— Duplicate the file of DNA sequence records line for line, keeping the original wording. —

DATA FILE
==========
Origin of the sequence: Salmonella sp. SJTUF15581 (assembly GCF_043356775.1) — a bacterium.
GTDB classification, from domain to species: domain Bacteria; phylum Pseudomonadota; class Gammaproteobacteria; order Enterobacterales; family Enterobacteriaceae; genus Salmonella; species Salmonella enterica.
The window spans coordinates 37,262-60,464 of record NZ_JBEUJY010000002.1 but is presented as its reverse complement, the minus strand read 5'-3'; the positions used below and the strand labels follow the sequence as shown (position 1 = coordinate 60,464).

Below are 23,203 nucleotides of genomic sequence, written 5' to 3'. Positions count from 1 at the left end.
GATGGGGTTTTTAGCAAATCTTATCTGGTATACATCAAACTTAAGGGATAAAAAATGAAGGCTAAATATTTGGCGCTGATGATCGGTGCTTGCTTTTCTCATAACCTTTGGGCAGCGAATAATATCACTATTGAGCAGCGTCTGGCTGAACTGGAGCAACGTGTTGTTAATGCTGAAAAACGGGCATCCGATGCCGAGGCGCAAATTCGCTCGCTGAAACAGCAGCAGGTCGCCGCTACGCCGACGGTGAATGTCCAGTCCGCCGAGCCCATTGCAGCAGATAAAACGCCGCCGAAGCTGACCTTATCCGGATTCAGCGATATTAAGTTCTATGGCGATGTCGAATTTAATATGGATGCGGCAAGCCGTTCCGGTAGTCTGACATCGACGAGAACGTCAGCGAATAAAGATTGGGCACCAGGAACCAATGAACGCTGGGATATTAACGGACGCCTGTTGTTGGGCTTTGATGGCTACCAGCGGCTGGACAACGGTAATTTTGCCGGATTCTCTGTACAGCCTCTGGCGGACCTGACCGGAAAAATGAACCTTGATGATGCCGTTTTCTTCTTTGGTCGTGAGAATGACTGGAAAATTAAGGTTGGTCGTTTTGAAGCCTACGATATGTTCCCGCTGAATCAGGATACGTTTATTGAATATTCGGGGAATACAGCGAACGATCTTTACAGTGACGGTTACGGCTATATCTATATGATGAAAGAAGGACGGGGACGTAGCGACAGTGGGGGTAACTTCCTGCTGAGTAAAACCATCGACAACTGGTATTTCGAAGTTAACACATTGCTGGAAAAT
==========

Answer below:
Origin of the sequence: Salmonella sp. SJTUF15581 (assembly GCF_043356775.1) — a bacterium.
GTDB classification, from domain to species: domain Bacteria; phylum Pseudomonadota; class Gammaproteobacteria; order Enterobacterales; family Enterobacteriaceae; genus Salmonella; species Salmonella enterica.
The window spans coordinates 37,262-60,464 of record NZ_JBEUJY010000002.1 but is presented as its reverse complement, the minus strand read 5'-3'; the positions used below and the strand labels follow the sequence as shown (position 1 = coordinate 60,464).

Below are 23,203 nucleotides of genomic sequence, written 5' to 3'. Positions count from 1 at the left end.
GATGGGGTTTTTAGCAAATCTTATCTGGTATACATCAAACTTAAGGGATAAAAAATGAAGGCTAAATATTTGGCGCTGATGATCGGTGCTTGCTTTTCTCATAACCTTTGGGCAGCGAATAATATCACTATTGAGCAGCGTCTGGCTGAACTGGAGCAACGTGTTGTTAATGCTGAAAAACGGGCATCCGATGCCGAGGCGCAAATTCGCTCGCTGAAACAGCAGCAGGTCGCCGCTACGCCGACGGTGAATGTCCAGTCCGCCGAGCCCATTGCAGCAGATAAAACGCCGCCGAAGCTGACCTTATCCGGATTCAGCGATATTAAGTTCTATGGCGATGTCGAATTTAATATGGATGCGGCAAGCCGTTCCGGTAGTCTGACATCGACGAGAACGTCAGCGAATAAAGATTGGGCACCAGGAACCAATGAACGCTGGGATATTAACGGACGCCTGTTGTTGGGCTTTGATGGCTACCAGCGGCTGGACAACGGTAATTTTGCCGGATTCTCTGTACAGCCTCTGGCGGACCTGACCGGAAAAATGAACCTTGATGATGCCGTTTTCTTCTTTGGTCGTGAGAATGACTGGAAAATTAAGGTTGGTCGTTTTGAAGCCTACGATATGTTCCCGCTGAATCAGGATACGTTTATTGAATATTCGGGGAATACAGCGAACGATCTTTACAGTGACGGTTACGGCTATATCTATATGATGAAAGAAGGACGGGGACGTAGCGACAGTGGGGGTAACTTCCTGCTGAGTAAAACCATCGACAACTGGTATTTCGAAGTTAACACATTGCTGGAAAAT